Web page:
Did you see the change?  The old 1, 2, 3 got a precondition to coverage.  Instead of covering “you”, the policy purports to cover “you” IF you were in a “covered auto.”

Here is a typical “covered auto” definition:

Do you see “bike,” “bicycle,” or “pedestrian” in there?

I am not offering specific legal advice here or suggesting that coverage for a bike crash or pedestrian impact would not be covered if your Ohio policy had this language.  Steve Magas and I are litigating this very issue on a commercial policy as I write this article.

I am suggesting that “covered auto” language in your UM/UIM Policy is not helpful to Ohio cyclists and pedestrians.

However, there is nothing in R.C. 3937.18 that prevents an insurer from including this very subtle change.  The Tenth District has noted as much:

[W] hile the General Assembly removed from the statute preconditions or preclusions to coverage, * * * it expressly left to the contracting parties to agree upon any ‘terms and conditions that preclude coverage for bodily injury or death suffered by an insured under specified circumstances.’ The fact that the legislature removed its own ‘terms and conditions that preclude coverage’ from the statute does not mean that no such terms and conditions are permitted to be placed in policies with UM coverage. Rather, R.C. 3937.18(I) reveals that the legislature sought to ‘deregulate’ such policies, leaving to the parties whether any preconditions or exclusions to coverage will govern their relationship.”

Snyder v. Am. Family Ins. Co. [(10th Dist. 2005)], 2005-Ohio-6751, at ¶ 22.

Stated differently, “the General Assembly expressly left it to [a multibillion-dollar insurance company on one side and a busy Soccer Mom on the other side] to agree upon any terms and conditions that preclude coverage.”

These insurance companies will not have your interests as a cyclist or pedestrian front and center in the event of a catastrophic injury.  Every dollar an insurance company pays you on a UM/UIM claim is one less dollar of profit at the end of the financial year.  They will be looking for reasons to avoid UM/UIM coverage and consequent payment in the event of a crash.

Hit and Run Victim?  Think You are Covered?  Think Again.

Did you know that your UM/UIM policy may have a provision limiting your ability to recover if a drunk driver hits you while cycling, running or walking and that driver flees the scene? Well to (literally) add insult to injury your insurance company will very likely make it harder to recovery UM/UIM benefits because YOUR WORD IS NOT GOOD ENOUGH.  Most insurance companies start from the default position that you are a liar and require additional burdens to prove your hit-and-run case because you are a liar.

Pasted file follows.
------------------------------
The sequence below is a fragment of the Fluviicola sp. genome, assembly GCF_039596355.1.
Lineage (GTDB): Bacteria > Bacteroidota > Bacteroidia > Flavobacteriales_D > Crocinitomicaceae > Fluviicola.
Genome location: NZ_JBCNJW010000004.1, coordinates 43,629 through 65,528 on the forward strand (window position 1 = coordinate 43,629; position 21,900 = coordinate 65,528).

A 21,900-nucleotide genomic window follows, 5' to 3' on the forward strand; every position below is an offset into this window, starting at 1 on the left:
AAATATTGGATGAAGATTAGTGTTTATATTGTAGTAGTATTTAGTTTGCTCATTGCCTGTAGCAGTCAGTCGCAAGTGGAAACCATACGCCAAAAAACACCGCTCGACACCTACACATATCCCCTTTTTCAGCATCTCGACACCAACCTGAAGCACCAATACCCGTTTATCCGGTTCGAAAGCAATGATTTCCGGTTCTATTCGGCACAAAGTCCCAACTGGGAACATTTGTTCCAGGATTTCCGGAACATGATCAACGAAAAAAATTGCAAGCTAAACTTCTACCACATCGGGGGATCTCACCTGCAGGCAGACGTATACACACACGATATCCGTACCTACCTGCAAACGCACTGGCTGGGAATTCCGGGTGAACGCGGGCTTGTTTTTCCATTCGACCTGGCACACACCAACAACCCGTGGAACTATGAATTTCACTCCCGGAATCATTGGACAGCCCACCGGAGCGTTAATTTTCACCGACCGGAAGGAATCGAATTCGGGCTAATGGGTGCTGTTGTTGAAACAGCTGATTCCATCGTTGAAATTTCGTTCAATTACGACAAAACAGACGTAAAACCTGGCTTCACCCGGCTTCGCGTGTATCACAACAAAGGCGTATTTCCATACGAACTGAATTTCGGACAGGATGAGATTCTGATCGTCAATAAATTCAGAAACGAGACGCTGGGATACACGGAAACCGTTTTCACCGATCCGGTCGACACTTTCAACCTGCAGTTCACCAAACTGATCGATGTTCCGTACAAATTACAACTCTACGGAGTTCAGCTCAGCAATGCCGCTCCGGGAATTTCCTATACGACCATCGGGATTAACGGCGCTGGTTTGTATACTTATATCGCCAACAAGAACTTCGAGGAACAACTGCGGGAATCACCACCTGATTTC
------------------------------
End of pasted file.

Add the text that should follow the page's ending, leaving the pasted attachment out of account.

Here is an example:

The foregoing policy requires “additional evidence” (because you are probably a liar).  Other policies will require “independent corroborative evidence” (again because you are probably a liar).

In 2016 the Ohio Supreme Court interpreted the “corroborative” policy language, which tracked R.C. 3937.18(B)(3), in Smith v. Erie Ins. Co. (2016), 148 Ohio St.3d 192 and held “that the contract’s requirement of independent corroborative evidence can be met using evidence derived from the insured’s testimony.” Id. at 193. In Smith, the Majority pointed to the 911 Call, the diagram of the Trooper, and the plaintiff’s medical and therapy reports as evidence satisfying the independent corroborative evidence test – despite the fact that all of the foregoing evidence was derivative of the Plaintiff’s testimony.

Concluding Thoughts

This article only touched on two significant deregulated issues: (1) the definition of an insured in a UM/UIM policy and (2) hit-and-run accidents.  There are more examples to be discussed, but these two are the most significant in my mind when discussing deregulation of UM/UIM coverage and the impact on cyclists and pedestrians in Ohio.

I suggest the following takeaways.  Your insurance company had a team of lawyers write your UM/UIM coverage.  He or she did not write that policy with your interests in mind. Maybe you should have a lawyer review your coverage before an accident, not after.  Recall, “the General Assembly expressly left it to [a multibillion-dollar insurance company on one side and a busy Soccer Mom on the other side] to agree upon any terms and conditions that preclude coverage.”

With regard to hit-and-run accidents, always report the accident to the police and secure witness statements.  Consider riding with front-facing and rear-facing cameras like those from Cycliq (I had to buy my own – no sponsorship deal).  Video will be the “independent” or “additional evidence” to support your hit-and-run claim.  Finally, secure a lawyer.  Your Insurance Company is going to know the policy and claim process better than you.  Hopefully, a crash is a once-in-a-lifetime event for you.  Insurance companies deal with crashes 24 hours a day, 7 days a week.  They have had a lot of practice.

Finally, and at a minimum, look at your policy.  Do the words “covered auto” appear?  Also, have an annual sit down with your insurance agent and make sure that agent understanding you are a cyclist and you need coverage for when you are out on your bicycle.  You should be making an informed decision about your UM/UIM coverage.  You should also consider umbrella coverage which ties back to your UM/UIM coverage.  My friend and colleague Steve Magas has recently written on this issue.  Your umbrella coverage may not provide the coverage you think it does.

If you have any questions or comments, I can be reached at [email protected] or 513 600 8432 or 859 380 8309.